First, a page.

The next list you should assemble is your preventative maintenance list. This should include scheduled oil changes (pump and engine), belt inspection, packing and valve changes etc.
Regular Pump Maintenance
All manufacturers have a list for regular maintenance. The pump manufacturers agree that the oil should be changed after the first 50 hours of operation and then every 500 hours or three months which ever comes first. If the equipment is used in very sever conditions the oil may have to be changed sooner.
What oil should I use? Each pump manufacturer offers their own special oil and recommends that you use it with their product. They have done extensive testing to find the best oil that performs with their pump.
The pump internals also have a limited life. Packings, brass retainers and intermediate ring guides, valves and plungers are wear items. You can handle it in two ways, first you can contact the manufacturer and they can give you an estimated life (under their test conditions) and you can look at replacing the components around that time frame, or you can do the second option and run it until it breaks. The first option is preferred because you will save time and money doing a controlled repair at your leisure instead of in the middle of a job. One small bit of advice, use original equipment parts. The life of these parts is also dependent on how the pump is being used and what is being run through it. Hard water, chemicals, by-pass time, freezing, over heating and filtration are a few things that can cut part life.
In every system, problems will eventually arise. With proper maintenance this should be an infrequent and manageable problem. As soon as you notice a problem, address it so you can prevent damage to other components in the system. Almost every manufacturer will have a troubleshooting list available in their owner’s manual or company website. While it is a good guide, you might want to dig a little deeper and determine if there is another aspect in your system that has caused the problem.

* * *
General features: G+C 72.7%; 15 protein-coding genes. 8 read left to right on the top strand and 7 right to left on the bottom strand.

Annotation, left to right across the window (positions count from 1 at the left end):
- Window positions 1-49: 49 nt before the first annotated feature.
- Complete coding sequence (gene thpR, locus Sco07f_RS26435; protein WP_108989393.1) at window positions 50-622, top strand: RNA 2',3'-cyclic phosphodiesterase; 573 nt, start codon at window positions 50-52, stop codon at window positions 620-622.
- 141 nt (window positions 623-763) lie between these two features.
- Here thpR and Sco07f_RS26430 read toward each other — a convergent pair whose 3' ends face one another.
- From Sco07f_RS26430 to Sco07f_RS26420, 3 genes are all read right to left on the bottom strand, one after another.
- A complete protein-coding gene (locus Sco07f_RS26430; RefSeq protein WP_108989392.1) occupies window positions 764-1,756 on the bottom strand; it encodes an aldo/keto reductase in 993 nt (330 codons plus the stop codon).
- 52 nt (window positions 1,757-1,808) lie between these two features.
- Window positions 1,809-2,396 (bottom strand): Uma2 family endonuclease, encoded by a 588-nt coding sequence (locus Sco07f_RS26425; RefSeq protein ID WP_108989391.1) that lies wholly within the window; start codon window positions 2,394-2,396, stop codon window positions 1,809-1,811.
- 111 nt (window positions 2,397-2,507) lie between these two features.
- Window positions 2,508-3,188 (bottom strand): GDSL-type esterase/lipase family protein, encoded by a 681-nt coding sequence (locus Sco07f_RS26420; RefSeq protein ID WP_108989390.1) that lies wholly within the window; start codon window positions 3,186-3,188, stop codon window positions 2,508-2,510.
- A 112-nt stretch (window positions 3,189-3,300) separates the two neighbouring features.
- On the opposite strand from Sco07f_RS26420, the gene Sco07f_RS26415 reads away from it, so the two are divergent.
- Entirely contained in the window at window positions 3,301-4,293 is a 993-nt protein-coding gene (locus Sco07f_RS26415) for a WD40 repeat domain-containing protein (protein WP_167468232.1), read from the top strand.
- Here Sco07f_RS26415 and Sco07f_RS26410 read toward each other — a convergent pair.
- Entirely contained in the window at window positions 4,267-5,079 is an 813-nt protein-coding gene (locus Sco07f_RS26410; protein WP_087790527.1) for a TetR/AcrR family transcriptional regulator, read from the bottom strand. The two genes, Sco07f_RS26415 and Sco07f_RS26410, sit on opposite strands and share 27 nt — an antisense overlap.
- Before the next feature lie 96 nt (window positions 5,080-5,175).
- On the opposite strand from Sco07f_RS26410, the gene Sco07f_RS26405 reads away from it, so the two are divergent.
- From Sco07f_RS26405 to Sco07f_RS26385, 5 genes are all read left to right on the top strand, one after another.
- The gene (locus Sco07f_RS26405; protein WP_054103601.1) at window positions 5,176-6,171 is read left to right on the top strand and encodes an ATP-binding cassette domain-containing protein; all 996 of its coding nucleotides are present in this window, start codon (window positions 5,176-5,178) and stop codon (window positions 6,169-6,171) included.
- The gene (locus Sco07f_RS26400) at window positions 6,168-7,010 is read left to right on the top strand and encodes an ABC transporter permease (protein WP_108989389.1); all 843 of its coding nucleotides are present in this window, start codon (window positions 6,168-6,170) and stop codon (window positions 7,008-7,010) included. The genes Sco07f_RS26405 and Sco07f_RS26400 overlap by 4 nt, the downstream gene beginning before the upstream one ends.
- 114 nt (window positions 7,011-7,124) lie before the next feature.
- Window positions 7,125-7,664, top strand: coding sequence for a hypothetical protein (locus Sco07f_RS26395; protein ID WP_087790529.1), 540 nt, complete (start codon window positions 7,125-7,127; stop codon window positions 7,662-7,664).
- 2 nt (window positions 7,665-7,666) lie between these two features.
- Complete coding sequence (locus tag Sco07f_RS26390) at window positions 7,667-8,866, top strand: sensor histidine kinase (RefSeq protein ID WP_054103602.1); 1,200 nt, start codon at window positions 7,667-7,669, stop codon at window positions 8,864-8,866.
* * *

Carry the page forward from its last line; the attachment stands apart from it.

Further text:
For example, if you experience a pressure drop, the guide may point to worn seals. Opening the unit might reveal that the seals are indeed worn and failing. Take a moment to investigate possible causes of worn seals. The system is already opened up. Now is a good time to reevaluate the system for upgrades or other improvements. Look over the guide and see if the worn seals are indeed the problem, or just a symptom of another issue in your system. Could it be hard water, improper filtration, cavitation caused by water temperature, improper inlet flow, an improperly adjusted unloader, an incorrect nozzle, or some other improperly restriction?
One word of caution make sure you are not breaking any EPA regulations. If you use your pressure washer in areas of the country that get below freezing make sure it is thawed out and free from slush before running.
The winterizing information listed above is only for the pump; the rest of the system must also be protected.
Preventative maintenance of industrial application pumps can reduce the risk of injury, reduce “down time”, increase profits, decrease operating costs, and increase the equipment life. Understand your equipment and how it functions in the system. In general, the pump is the most durable component in your system. It can also be the most costly to replace. Make sure to take the time to address all other possible weak links in the chain before using. See your owner’s manual or contact your representative if you have any questions or concerns.
Remember the pump is generally one of the most dependable and best-constructed components in a high-pressure washer.